Photo Talk 1
I have dozens of photos on my website, and ultimately I am planning to write a blog post for each one individually. This next photo, titled "Beacon," has an interesting story and is a good way to start off my "Photo Talk" series.
(Click to see on black :: Link to photo in gallery)
It is hard to take a unique-looking photo of something like the Eiffel Tower, a landmark which people photograph millions of times each year. So, then, why have you probably never seen a photo of the Tower quite like this one?
One word: timing. A lot of people ask me if I created this photo in Photoshop, simply because they have never seen the Eiffel Tower look like this before. However, I did not use Photoshop on this image, and I did not digitally create the spotlight above the Tower. Instead, I waited for the perfect moment so that the Tower looked as if it were shining a spotlight into the sky.
If you have ever seen the Eiffel Tower after dark, you would know that it is famous for having a giant spotlight which spins around the city at night. I noticed, though, that for the smallest period of time (when the spotlight pointed directly towards me), it is at a high enough upwards angle that it appears to be pointing directly into the sky in a photo. This is nothing more than an optical illusion, but it is a very dramatic one. The trickiest part of this photo was making sure that the spotlight was shining directly towards me. If I took the photo a half-second early or a half-second late, it appeared to be leaning off to one side rather than pointing directly upwards.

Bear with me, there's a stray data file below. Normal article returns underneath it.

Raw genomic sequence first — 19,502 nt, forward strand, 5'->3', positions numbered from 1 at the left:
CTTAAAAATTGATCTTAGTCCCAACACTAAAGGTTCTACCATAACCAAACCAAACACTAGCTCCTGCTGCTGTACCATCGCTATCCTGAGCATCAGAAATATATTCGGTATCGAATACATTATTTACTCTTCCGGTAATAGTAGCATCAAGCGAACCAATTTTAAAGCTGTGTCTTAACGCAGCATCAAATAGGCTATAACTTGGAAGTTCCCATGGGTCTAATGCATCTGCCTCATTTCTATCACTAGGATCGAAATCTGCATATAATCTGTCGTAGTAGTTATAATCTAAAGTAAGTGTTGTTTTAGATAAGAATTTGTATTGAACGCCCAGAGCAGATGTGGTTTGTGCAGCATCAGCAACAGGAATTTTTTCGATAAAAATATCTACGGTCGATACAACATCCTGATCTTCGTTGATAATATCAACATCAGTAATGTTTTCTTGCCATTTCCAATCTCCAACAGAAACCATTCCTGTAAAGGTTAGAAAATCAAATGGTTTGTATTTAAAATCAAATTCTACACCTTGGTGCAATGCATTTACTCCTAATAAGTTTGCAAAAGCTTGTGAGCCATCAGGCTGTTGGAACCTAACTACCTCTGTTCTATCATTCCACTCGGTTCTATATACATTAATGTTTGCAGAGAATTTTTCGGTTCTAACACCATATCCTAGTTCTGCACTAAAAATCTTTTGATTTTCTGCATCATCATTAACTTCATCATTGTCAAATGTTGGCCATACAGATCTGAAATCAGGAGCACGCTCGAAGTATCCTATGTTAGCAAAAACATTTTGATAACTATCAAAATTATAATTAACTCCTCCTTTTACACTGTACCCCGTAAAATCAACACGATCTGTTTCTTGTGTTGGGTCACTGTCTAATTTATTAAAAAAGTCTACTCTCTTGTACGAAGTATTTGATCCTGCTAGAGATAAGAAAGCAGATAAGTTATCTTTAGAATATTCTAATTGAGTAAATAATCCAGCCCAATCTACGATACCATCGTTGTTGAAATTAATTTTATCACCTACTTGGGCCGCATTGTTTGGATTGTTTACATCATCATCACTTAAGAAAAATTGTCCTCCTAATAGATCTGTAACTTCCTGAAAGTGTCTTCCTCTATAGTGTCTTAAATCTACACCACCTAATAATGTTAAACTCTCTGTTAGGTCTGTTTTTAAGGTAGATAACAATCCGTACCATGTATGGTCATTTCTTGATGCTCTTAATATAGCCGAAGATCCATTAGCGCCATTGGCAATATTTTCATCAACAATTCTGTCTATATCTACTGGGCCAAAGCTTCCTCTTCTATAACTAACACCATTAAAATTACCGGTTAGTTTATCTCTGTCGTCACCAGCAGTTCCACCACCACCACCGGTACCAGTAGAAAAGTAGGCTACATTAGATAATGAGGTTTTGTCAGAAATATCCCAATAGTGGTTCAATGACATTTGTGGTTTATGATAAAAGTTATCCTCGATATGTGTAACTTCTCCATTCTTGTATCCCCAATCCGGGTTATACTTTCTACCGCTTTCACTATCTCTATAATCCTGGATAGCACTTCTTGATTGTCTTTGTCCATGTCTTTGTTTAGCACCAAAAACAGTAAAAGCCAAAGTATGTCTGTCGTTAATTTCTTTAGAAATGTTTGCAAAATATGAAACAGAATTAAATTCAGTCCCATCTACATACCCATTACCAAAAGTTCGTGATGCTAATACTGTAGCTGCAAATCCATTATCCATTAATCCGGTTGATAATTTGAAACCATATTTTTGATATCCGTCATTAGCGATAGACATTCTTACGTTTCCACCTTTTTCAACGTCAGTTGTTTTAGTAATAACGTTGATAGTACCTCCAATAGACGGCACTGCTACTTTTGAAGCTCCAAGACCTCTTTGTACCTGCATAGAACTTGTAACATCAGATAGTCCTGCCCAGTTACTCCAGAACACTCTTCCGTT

The other important part of this photo is composition. People online always try to point towards the "rule" of thirds when they talk about composition, so why does this photo look better with the Eiffel Tower smack dab in the middle? I don't know for sure, but I do know that when photos feature symmetry, they become much stronger. In this case, the left and right halves of the photo are nearly identical, making the composition of the photo relatively strong. (It is worth mentioning that my original composition of the photo positioned the Tower slightly off to the left, but that led to a weak, unbalanced frame).
The timing and composition of this photo, as well as my pre-visualization for the exact moment I wanted, are the reasons that this photo is one of my favorites.
My camera settings were as follows: 1/30 second shutter, f/1.4, ISO 800, 24mm (36mm full-frame equivalent). I used the Nikon 24mm f/1.4 lens on my Nikon D7000 camera for the photo, no tripod (although I rested the camera on a concrete post to keep it steady for the long 1/30 second exposure.)